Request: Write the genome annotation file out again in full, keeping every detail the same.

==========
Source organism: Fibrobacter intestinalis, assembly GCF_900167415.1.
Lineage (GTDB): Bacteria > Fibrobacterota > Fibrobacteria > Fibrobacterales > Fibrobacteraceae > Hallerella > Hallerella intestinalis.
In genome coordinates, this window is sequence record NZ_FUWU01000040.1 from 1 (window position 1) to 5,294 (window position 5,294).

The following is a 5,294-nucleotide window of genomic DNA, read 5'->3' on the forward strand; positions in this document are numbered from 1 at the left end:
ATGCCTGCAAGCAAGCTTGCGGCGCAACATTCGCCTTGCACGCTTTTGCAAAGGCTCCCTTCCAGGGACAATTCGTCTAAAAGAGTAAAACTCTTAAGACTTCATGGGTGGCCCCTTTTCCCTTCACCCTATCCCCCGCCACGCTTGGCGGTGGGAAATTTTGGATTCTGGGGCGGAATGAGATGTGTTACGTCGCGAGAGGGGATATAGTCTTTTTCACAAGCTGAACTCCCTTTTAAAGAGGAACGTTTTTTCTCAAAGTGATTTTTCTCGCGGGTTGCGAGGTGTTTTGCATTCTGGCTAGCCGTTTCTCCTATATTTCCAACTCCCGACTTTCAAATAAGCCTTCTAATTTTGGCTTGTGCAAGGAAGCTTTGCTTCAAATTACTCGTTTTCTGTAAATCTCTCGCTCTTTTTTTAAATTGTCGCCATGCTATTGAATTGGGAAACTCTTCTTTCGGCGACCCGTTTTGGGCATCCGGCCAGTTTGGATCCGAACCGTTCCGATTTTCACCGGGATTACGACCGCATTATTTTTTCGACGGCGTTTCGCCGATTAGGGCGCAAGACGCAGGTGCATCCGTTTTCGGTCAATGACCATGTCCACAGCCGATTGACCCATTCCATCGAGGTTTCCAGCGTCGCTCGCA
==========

Source organism: Fibrobacter intestinalis, assembly GCF_900167415.1.
Lineage (GTDB): Bacteria > Fibrobacterota > Fibrobacteria > Fibrobacterales > Fibrobacteraceae > Hallerella > Hallerella intestinalis.
In genome coordinates, this window is sequence record NZ_FUWU01000040.1 from 1 (window position 1) to 5,294 (window position 5,294).

The following is a 5,294-nucleotide window of genomic DNA, read 5'->3' on the forward strand; positions in this document are numbered from 1 at the left end:
ATGCCTGCAAGCAAGCTTGCGGCGCAACATTCGCCTTGCACGCTTTTGCAAAGGCTCCCTTCCAGGGACAATTCGTCTAAAAGAGTAAAACTCTTAAGACTTCATGGGTGGCCCCTTTTCCCTTCACCCTATCCCCCGCCACGCTTGGCGGTGGGAAATTTTGGATTCTGGGGCGGAATGAGATGTGTTACGTCGCGAGAGGGGATATAGTCTTTTTCACAAGCTGAACTCCCTTTTAAAGAGGAACGTTTTTTCTCAAAGTGATTTTTCTCGCGGGTTGCGAGGTGTTTTGCATTCTGGCTAGCCGTTTCTCCTATATTTCCAACTCCCGACTTTCAAATAAGCCTTCTAATTTTGGCTTGTGCAAGGAAGCTTTGCTTCAAATTACTCGTTTTCTGTAAATCTCTCGCTCTTTTTTTAAATTGTCGCCATGCTATTGAATTGGGAAACTCTTCTTTCGGCGACCCGTTTTGGGCATCCGGCCAGTTTGGATCCGAACCGTTCCGATTTTCACCGGGATTACGACCGCATTATTTTTTCGACGGCGTTTCGCCGATTAGGGCGCAAGACGCAGGTGCATCCGTTTTCGGTCAATGACCATGTCCACAGCCGATTGACCCATTCCATCGAGGTTTCCAGCGTCGCTCGCA